Every ‘Black Mirror’ Episode Ranked, From Worst to Best
Netflix / Art Design by Erik Shute

Here’s the problem with ranking Black Mirror episodes: The difficulty in choosing “bad” ones proves how often they succeed. This smart, satirical anthology series offers a slew of gut-wrenching, standalone stories exploring our ethically questionable and psychologically complex relationship with technology. Each episode, almost all written or co-written by series creator Charlie Brooker, features new characters dealing with different aspects of the disturbing capabilities of technology -- and the people who use it. Sometimes a futuristic sci-fi parable, sometimes a modern-day meditation on machines, Black Mirror is a collection of critically lauded stories investigating how our inventions affect our values and vice versa.

With the Emmy-winning series' fourth season -- featuring six new episodes starring Jesse Plemons, Rosemarie DeWitt, and more -- upon us, it’s time to determine which installments to watch soon, and which to watch sooner.

Let ET’s spoiler-free episode ranking be your guide.


19. "Playtest"

Season 3, Episode 2
Featuring: Wyatt Russell (22 Jump Street), Hanna John-Kamen (Killjoys)
Directed by: Dan Tratchenberg
Written by: Charlie Brooker

While “Playtest” has some admittedly gripping horror sequences, its flaws outweigh some of its finer aspects. A whopping 14 minutes pass before the core storyline begins, taking far too much time to familiarize us with Cooper, a laid-back American breezing through Europe to distract himself from haunting mommy issues. When money problems force him to become a test subject in an advanced augmented reality program, the fun seemingly starts in earnest: unnerving illusions give way to immersive nightmares that increasingly obscure reality. But the farther down the virtual rabbit hole Cooper goes, the more hollow the plot twists become, ultimately adding up to nothing. The final minutes of the episode double down on a basic storytelling no-no that renders most of the episode moot, or -- even worse -- meaningless. “Playtest” packs a punch, but Black Mirror has done better.

18. “Crocodile”

Season 4, Episode 3
Featuring: Andrea Riseborough (Battle of the Sexes), Kiran Sonia Sawar (Murdered by My Father)
Directed by: John Hillcoat
Written by: Charlie Brooker

For several reasons, “Crocodile” never quite finds its footing among the greats in the Black Mirror pantheon. Although its protagonist is an initially sympathetic woman named Mia who tries to move on years after a lethal hit-and-run incident, her character becomes an insufferably devious antihero with less and less complexity to grapple with as the episode stretches on. Meanwhile, as her antagonist closes in on her, Mia has little else to do but sulk and silently suffer in the middle portion of the episode, making her a bit of a bore in her own story. Finally, Mia’s actions become so incredibly sickening by the over-the-top finale that they steal any sense of soul or contemplative power the episode may have had before. On top of that, a strangely absurd final twist -- involving a guinea pig, of all things -- makes this installment fall far short of sticking its landing.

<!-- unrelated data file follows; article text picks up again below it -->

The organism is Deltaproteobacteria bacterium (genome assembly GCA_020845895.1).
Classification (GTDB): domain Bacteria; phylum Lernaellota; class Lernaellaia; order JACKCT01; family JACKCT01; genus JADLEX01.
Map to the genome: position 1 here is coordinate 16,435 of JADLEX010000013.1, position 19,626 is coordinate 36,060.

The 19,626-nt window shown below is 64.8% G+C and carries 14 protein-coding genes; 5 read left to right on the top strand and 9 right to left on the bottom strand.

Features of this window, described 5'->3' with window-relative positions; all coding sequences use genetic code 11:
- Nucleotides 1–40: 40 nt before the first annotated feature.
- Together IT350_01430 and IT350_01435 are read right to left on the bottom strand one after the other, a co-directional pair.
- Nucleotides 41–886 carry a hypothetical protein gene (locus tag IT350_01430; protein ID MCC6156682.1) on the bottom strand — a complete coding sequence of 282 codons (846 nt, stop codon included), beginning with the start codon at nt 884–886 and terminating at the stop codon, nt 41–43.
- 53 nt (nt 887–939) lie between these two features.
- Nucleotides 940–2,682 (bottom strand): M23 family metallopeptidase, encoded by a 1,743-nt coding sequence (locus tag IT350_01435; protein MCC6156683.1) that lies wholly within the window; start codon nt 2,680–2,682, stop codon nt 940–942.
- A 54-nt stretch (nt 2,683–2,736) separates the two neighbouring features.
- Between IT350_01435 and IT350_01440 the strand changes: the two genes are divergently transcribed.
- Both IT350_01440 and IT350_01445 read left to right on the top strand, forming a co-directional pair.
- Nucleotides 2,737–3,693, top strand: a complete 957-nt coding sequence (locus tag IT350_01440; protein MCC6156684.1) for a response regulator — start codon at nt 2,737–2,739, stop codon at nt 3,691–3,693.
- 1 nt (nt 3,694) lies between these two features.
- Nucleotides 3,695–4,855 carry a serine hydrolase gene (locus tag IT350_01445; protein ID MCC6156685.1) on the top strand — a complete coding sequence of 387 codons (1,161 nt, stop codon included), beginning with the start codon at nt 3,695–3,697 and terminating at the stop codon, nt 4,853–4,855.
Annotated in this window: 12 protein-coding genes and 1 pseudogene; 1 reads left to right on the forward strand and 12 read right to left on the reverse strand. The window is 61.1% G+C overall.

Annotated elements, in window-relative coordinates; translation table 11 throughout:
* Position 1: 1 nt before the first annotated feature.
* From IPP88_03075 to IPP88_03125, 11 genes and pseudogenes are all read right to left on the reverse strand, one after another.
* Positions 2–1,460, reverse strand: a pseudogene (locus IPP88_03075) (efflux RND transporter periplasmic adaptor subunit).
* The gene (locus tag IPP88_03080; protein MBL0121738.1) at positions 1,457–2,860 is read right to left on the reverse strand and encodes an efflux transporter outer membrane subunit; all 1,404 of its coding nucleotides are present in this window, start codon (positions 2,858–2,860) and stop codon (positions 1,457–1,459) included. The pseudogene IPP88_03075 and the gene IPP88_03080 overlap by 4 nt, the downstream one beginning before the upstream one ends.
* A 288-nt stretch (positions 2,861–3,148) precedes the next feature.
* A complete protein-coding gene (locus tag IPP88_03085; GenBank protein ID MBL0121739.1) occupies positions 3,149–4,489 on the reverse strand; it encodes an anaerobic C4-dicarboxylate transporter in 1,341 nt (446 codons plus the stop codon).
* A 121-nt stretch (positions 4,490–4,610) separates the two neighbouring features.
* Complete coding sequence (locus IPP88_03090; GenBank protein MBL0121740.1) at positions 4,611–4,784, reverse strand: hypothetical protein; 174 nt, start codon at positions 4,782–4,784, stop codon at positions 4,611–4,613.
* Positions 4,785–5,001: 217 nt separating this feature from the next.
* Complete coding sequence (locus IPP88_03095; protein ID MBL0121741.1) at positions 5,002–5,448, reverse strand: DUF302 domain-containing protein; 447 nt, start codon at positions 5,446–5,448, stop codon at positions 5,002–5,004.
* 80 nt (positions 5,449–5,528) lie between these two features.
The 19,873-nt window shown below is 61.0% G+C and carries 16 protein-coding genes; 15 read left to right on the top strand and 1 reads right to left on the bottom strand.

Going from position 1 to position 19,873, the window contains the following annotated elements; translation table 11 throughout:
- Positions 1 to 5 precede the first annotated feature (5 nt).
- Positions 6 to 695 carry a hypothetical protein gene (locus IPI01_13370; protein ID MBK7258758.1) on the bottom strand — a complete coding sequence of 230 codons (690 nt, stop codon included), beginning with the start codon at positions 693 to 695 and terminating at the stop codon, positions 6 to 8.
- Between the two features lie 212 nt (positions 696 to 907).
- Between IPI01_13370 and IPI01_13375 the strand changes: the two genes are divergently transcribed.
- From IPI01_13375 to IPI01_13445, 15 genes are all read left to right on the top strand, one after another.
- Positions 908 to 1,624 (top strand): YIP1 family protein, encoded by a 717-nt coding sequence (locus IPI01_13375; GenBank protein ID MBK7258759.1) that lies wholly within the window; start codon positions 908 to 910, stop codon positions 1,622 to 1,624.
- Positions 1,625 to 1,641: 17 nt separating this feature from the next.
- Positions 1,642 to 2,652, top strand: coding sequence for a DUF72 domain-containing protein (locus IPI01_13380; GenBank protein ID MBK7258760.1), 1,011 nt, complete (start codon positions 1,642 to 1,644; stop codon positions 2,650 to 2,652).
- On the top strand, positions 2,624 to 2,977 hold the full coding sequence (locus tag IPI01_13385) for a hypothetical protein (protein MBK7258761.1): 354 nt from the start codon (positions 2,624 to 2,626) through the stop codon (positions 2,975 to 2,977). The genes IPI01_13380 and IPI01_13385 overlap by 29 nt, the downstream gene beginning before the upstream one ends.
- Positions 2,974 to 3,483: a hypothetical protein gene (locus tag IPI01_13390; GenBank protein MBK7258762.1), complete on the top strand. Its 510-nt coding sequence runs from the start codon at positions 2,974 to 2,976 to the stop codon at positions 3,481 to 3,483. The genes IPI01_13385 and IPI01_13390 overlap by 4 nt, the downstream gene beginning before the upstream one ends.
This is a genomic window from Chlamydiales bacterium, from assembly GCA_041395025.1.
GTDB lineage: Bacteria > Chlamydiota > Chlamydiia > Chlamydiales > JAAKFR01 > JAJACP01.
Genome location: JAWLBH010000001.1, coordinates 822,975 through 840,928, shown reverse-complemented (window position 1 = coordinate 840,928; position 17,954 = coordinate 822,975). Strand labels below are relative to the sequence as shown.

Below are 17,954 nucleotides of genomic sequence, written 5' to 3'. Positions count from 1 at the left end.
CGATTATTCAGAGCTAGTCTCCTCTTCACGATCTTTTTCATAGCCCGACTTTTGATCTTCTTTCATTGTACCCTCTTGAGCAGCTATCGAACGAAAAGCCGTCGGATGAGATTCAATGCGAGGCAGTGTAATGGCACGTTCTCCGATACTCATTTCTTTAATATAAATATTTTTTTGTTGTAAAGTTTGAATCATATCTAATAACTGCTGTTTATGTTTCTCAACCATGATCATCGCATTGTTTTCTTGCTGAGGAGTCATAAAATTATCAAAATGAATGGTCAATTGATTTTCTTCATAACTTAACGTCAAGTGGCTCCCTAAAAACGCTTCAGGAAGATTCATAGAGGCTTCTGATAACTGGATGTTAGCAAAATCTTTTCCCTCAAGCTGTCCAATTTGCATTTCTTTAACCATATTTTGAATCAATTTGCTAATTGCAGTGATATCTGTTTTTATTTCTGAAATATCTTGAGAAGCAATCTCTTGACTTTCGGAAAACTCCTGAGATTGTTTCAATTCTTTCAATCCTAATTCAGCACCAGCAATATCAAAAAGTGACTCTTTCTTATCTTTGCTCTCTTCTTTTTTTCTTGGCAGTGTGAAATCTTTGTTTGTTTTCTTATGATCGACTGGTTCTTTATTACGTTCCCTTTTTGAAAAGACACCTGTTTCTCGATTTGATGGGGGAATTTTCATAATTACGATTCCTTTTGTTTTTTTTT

17. “Black Museum”

Season 4, Episode 6
Featuring: Letitia Wright (Black Panther), Douglas Hodge (The Night Manager)
Directed by: Colm McCarthy
Written by: Charlie Brooker

Taking place after season three’s “White Christmas,” “Black Museum” shows us three bleak, loosely connected flashbacks all framed by one present-day conversation. This time, the dialogue takes place between two strangers: Rolo, the smarmy owner of the titular museum, and Nish, a young woman killing time in his tourist trap. Unfortunately, the twists and turns in the vignettes recounted, as well as in the Black Museum itself, fall short of the emotional surprises of “White Christmas.” This episode’s vicious, mean-spirited take on modern society renders several of its characters so inhumanly cruel and one-dimensionally self-serving that its overall story comes across as crude, rather than challenging. Black Mirror is at its best when we can see ourselves in its characters’ grippingly gray decisions. But in “Black Museum,” we watch people act with such heinous disregard for others -- and to such a cartoonishly hideous degree -- that this ambitious episode feels painfully heavy-handed.


16. "The Waldo Moment"

Season 2, Episode 3
Featuring: Daniel Rigby (Flyboys), Chloe Pirrie (Misfits)